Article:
I collect. I collect every day, with and without a camera or recording device. My practice finds its basis in the constant accumulation of audiovisual data, made without a specific “project“ in mind. It is this discipline that engages me with the social, the material and the imaginary. Finally, I collect.
As data amasses, it becomes possible to spot “links”, sometimes formal, most often psychic and intellectual. Once “links” surface, I begin combing through my archives to find data that enters into discourse with the “link”. The work uses images and sounds created at different periods, places and states of mind. I will return to the field (or the studio) to make new images and sounds that clarify/obfuscate an idea and fill voids that can exist between objects/ideas. It is very much working with the creative act in reverse. This strategy ensures that the work addresses concerns intrinsic to my imagination.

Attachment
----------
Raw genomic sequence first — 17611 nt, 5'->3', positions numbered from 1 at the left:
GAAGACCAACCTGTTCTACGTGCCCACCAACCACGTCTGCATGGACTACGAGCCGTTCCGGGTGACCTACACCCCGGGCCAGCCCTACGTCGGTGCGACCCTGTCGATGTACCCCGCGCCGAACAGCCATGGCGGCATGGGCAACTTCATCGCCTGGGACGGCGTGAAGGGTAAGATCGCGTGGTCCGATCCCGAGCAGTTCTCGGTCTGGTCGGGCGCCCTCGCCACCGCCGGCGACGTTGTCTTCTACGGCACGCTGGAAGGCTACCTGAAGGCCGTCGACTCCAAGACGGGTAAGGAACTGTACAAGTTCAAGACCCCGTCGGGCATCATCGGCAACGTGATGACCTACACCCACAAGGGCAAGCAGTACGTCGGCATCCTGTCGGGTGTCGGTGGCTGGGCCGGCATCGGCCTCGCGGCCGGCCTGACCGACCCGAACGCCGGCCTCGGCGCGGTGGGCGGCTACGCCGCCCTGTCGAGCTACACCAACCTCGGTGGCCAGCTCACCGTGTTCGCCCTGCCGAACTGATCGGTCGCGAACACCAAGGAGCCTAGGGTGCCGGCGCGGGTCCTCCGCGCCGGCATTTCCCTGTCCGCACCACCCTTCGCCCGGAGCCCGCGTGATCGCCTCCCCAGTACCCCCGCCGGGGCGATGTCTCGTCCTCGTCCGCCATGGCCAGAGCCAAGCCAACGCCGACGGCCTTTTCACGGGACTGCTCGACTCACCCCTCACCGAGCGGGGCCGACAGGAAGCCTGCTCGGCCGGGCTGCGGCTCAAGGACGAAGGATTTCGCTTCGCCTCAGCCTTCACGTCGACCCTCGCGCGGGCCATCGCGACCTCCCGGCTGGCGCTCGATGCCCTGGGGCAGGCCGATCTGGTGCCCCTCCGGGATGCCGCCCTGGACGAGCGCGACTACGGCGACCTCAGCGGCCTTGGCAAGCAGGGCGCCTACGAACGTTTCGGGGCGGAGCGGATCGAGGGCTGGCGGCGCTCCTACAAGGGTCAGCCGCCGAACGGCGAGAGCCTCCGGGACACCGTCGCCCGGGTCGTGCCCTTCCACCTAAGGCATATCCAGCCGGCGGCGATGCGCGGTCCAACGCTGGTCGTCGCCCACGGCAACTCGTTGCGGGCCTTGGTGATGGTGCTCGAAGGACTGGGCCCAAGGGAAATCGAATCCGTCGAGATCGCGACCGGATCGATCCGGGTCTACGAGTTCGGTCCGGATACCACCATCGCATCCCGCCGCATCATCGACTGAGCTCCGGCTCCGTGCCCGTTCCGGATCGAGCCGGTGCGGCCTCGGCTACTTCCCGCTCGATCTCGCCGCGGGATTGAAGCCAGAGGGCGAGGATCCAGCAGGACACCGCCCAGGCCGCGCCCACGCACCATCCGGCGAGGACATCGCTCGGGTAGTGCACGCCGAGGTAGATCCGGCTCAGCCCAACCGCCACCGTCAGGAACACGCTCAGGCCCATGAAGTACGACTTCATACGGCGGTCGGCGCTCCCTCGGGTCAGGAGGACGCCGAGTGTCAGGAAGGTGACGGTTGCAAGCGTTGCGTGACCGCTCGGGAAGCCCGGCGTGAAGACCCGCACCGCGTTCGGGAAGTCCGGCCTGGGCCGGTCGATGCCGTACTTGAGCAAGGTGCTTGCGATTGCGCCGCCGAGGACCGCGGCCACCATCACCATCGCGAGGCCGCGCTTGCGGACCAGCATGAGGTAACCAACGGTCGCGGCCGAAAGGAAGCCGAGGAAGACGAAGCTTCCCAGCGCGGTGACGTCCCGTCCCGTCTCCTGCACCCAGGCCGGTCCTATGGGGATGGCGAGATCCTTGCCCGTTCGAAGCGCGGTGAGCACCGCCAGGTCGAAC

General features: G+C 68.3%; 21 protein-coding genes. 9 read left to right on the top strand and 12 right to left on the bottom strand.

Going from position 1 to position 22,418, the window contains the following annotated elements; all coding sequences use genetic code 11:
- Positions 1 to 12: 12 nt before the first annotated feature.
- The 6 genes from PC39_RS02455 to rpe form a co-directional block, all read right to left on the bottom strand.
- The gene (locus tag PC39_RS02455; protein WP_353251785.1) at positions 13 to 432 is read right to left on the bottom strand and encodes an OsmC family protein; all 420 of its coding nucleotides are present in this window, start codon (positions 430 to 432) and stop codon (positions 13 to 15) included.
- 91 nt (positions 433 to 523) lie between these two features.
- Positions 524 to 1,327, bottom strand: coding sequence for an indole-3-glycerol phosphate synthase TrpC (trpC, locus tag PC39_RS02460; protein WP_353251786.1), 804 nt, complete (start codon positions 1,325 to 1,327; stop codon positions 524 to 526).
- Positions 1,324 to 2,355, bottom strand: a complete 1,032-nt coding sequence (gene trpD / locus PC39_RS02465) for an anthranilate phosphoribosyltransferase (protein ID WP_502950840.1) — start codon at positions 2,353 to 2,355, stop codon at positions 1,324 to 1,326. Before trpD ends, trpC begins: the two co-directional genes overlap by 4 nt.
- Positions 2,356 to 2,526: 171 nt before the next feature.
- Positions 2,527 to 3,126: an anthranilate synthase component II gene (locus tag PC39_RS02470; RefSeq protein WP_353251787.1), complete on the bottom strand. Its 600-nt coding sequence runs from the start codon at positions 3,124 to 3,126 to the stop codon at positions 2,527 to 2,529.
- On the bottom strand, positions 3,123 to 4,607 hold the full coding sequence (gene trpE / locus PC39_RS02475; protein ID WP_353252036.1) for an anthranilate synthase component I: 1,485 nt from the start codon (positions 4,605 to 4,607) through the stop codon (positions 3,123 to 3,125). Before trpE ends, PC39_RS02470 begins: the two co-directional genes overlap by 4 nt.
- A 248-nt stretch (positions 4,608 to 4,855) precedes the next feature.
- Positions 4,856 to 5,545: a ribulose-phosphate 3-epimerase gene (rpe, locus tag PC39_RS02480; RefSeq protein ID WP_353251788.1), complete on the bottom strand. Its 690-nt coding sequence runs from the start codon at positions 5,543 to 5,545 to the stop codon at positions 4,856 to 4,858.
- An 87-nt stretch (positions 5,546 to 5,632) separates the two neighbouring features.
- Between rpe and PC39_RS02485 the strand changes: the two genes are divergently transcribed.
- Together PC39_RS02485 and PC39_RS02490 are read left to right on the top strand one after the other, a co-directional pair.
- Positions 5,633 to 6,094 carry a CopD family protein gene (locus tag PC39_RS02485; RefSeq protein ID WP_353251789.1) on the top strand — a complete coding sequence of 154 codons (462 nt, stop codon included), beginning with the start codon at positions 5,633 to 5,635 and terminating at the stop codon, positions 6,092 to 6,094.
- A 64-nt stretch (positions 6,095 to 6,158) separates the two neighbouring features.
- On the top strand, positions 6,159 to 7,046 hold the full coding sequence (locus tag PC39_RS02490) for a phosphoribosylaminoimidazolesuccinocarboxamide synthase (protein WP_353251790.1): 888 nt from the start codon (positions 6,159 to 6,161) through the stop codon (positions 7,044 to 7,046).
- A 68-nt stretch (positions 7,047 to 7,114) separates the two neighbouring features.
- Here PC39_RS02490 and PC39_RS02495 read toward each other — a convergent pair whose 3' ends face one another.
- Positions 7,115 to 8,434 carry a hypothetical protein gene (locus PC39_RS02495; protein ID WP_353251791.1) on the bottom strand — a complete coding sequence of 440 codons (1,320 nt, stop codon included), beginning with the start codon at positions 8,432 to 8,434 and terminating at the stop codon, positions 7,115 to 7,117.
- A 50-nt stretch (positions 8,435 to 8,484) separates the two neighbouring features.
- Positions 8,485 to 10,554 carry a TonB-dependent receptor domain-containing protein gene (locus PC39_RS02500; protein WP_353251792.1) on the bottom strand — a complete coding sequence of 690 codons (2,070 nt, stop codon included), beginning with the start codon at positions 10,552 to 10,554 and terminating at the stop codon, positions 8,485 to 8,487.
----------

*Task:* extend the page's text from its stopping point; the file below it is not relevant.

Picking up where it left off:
What interests me is the act of measuring. This typically human habit of quantifying and comparing is one of the most impressive successes of the imaginary. An inch, a kilometre, a litre. These are nothing but conventions; none of these things are actual objects but are representations. The measure of time is based on a metaphor that divides the Earth’s rotation into sections or a frequency of vibrating quartz. Architects of antiquity based measurements on their bodies. We have boulées (the distance between the tip of the index finger to the elbow of Étienne-Louis Boulée) and piraneses (from the tip of the fingers to the tip of Piranesi’s nose). These are persistent imaginary leaps that cross cultures and are accepted with very little questioning.
Measuring is an act of comparison.
With sound, my conceptual framework remains similar. I am interested in sounds that we do not normally pay attention to, either because they are “small” sounds or because they are white noise. Again the issue of the scale of the auditory impulse comes into play, using recording and editing the scale of a small sound can be distorted, the hum of white noise can be given colour.
I work using rigorous editing processes and creating specific viewing contexts. Visual and thematic verisimilitude makes it possible to present unexpected juxtapositions with intention and engagement. I use any available strategy to remind the viewer that an image or a sound is, after all, just a Thing, be it paper, plastic or electronic impulse.